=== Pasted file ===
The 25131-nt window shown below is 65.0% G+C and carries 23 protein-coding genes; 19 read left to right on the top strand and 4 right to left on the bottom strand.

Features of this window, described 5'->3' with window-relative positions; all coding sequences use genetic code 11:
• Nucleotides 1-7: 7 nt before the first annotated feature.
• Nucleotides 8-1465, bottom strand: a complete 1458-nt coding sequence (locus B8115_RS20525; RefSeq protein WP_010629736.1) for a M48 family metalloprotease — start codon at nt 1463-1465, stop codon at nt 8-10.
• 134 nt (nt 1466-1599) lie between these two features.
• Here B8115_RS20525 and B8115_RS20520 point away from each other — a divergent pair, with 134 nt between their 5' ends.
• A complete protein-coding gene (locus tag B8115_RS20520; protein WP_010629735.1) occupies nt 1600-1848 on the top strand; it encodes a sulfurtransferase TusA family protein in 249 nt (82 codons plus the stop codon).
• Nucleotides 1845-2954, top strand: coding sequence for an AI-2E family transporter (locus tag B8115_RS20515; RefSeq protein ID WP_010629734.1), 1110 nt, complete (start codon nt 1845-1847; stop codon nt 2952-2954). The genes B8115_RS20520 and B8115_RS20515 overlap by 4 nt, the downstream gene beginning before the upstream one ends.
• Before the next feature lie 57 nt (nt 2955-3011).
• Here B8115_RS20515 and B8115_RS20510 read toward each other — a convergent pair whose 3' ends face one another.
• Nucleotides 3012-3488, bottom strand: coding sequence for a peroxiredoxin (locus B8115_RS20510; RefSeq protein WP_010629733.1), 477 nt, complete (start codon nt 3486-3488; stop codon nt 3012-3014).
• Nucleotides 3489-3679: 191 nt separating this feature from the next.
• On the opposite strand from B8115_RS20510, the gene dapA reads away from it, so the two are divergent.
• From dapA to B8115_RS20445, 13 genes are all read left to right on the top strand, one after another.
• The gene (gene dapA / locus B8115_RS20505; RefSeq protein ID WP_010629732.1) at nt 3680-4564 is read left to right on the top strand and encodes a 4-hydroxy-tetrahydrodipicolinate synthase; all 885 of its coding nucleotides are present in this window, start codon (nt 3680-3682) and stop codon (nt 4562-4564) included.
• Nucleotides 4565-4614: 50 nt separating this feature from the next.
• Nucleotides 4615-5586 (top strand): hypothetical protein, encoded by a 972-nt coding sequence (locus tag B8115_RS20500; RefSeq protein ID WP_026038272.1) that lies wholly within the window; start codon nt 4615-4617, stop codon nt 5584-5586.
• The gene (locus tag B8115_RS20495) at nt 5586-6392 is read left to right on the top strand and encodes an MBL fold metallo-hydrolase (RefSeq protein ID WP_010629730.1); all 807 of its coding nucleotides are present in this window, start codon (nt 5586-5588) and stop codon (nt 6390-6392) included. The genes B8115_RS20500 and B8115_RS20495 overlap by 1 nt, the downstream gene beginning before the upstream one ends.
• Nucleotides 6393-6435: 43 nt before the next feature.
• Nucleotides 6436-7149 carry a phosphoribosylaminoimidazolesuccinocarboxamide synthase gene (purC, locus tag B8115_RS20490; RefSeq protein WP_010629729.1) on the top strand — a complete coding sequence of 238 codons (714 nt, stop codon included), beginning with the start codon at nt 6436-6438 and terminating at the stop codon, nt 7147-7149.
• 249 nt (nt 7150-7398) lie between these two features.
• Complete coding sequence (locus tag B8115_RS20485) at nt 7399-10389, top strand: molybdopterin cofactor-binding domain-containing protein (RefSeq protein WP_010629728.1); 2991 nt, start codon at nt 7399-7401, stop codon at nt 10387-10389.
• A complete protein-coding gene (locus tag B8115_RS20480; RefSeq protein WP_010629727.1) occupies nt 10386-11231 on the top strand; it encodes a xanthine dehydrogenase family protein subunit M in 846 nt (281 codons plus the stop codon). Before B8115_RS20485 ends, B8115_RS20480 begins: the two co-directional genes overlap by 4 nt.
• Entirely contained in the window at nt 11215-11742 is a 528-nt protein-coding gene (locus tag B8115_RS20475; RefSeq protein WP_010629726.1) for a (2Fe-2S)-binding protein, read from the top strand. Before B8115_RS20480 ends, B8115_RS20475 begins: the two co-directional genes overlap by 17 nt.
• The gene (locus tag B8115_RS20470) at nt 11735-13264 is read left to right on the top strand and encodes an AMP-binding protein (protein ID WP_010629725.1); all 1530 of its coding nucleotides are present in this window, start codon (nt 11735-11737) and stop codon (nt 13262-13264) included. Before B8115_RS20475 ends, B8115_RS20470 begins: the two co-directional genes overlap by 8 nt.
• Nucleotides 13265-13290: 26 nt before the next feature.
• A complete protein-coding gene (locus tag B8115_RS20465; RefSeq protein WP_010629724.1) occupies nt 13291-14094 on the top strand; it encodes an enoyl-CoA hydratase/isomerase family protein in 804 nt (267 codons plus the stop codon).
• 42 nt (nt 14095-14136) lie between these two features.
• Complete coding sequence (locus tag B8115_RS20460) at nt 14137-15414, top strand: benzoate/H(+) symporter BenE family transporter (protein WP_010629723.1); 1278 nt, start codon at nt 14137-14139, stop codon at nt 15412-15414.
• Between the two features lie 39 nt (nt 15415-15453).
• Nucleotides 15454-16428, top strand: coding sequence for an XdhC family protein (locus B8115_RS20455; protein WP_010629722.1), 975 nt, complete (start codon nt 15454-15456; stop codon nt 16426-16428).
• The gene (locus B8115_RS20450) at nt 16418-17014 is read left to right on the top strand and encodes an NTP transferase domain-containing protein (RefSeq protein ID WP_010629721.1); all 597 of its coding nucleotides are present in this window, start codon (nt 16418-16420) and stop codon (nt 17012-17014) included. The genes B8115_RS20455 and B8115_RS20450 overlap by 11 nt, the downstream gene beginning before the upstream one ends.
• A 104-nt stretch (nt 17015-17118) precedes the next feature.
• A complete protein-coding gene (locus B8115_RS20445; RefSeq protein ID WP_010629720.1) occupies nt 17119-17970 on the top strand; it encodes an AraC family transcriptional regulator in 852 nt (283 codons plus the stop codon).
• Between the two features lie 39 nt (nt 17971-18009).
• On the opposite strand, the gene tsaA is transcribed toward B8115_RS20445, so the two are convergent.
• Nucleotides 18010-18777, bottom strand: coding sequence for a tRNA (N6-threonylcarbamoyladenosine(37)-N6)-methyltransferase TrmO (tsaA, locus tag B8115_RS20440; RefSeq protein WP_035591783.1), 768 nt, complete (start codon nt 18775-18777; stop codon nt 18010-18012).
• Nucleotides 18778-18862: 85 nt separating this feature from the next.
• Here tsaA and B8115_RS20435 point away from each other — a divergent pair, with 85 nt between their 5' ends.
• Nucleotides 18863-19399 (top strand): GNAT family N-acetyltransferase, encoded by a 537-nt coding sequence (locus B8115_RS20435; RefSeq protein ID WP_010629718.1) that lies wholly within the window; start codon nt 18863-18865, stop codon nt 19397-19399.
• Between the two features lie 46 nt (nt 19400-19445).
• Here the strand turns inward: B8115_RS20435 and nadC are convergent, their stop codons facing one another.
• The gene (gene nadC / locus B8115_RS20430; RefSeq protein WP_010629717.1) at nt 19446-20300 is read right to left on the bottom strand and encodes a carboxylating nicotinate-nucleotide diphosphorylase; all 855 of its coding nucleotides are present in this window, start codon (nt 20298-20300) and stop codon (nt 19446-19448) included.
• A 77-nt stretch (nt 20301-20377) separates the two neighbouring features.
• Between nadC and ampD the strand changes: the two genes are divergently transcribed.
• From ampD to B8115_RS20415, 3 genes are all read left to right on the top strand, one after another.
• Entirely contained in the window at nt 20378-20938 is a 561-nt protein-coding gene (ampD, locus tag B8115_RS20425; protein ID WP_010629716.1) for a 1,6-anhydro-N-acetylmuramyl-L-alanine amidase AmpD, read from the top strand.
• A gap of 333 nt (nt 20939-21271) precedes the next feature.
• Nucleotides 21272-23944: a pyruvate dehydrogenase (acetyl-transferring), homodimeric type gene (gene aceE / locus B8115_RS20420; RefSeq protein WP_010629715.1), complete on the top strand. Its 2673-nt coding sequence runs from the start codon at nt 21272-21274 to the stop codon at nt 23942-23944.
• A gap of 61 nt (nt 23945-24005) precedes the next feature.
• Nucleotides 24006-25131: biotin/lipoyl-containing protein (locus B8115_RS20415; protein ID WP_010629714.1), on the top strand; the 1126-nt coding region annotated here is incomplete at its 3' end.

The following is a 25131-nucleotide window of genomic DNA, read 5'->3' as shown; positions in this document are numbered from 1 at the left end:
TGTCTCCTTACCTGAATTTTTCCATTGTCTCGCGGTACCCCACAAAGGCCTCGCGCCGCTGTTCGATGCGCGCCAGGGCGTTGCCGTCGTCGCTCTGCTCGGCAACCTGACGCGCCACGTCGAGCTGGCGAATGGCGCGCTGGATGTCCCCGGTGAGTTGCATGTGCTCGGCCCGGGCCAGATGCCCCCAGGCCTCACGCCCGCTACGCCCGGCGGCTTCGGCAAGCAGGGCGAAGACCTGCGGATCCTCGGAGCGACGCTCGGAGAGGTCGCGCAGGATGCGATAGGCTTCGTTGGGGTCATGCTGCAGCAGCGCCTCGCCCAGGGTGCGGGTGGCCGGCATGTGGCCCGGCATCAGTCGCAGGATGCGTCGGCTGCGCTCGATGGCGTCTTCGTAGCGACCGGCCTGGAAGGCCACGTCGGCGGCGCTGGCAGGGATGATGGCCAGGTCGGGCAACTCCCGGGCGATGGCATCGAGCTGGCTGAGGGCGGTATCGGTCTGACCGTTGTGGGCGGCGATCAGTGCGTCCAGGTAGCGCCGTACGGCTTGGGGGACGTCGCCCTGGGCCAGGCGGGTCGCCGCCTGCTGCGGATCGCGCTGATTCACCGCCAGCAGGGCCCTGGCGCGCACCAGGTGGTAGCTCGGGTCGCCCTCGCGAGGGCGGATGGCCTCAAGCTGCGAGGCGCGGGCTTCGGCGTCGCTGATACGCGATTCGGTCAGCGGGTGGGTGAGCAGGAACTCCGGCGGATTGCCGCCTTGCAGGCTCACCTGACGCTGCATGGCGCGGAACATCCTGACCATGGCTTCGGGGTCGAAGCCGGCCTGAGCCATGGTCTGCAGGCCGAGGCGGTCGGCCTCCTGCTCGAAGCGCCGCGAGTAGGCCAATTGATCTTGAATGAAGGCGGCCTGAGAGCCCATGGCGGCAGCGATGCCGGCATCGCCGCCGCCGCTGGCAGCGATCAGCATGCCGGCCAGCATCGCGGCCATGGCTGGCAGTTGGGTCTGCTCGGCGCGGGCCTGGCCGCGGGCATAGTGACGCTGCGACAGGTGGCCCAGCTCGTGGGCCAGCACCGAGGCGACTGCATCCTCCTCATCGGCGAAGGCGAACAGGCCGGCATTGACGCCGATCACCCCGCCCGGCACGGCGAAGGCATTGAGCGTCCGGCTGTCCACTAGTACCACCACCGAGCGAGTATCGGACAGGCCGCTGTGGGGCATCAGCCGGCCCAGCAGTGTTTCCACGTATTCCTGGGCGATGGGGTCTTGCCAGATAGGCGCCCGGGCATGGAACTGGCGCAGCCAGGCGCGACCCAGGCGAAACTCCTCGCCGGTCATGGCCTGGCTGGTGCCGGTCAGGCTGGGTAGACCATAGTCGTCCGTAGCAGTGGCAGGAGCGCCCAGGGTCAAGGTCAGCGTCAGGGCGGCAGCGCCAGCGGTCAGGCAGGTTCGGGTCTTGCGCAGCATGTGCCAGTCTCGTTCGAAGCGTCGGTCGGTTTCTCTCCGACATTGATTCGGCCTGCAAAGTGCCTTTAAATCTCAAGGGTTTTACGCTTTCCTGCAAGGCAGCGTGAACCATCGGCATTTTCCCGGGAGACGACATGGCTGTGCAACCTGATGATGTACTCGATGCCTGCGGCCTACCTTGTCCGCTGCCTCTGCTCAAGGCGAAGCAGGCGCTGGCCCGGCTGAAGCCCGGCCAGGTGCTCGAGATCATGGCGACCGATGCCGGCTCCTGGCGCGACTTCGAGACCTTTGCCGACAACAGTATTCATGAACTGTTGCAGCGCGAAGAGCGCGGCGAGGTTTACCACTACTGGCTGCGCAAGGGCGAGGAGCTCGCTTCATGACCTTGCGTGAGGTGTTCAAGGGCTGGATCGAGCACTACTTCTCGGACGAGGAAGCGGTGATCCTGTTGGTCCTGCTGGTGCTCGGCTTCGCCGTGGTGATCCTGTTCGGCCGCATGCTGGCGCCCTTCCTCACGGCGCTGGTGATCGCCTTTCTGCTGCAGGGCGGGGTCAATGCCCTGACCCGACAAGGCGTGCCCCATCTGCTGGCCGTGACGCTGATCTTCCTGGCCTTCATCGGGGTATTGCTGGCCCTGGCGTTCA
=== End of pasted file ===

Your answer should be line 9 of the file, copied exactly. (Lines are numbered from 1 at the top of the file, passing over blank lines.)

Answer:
• Before the next feature lie 57 nt (nt 2955-3011).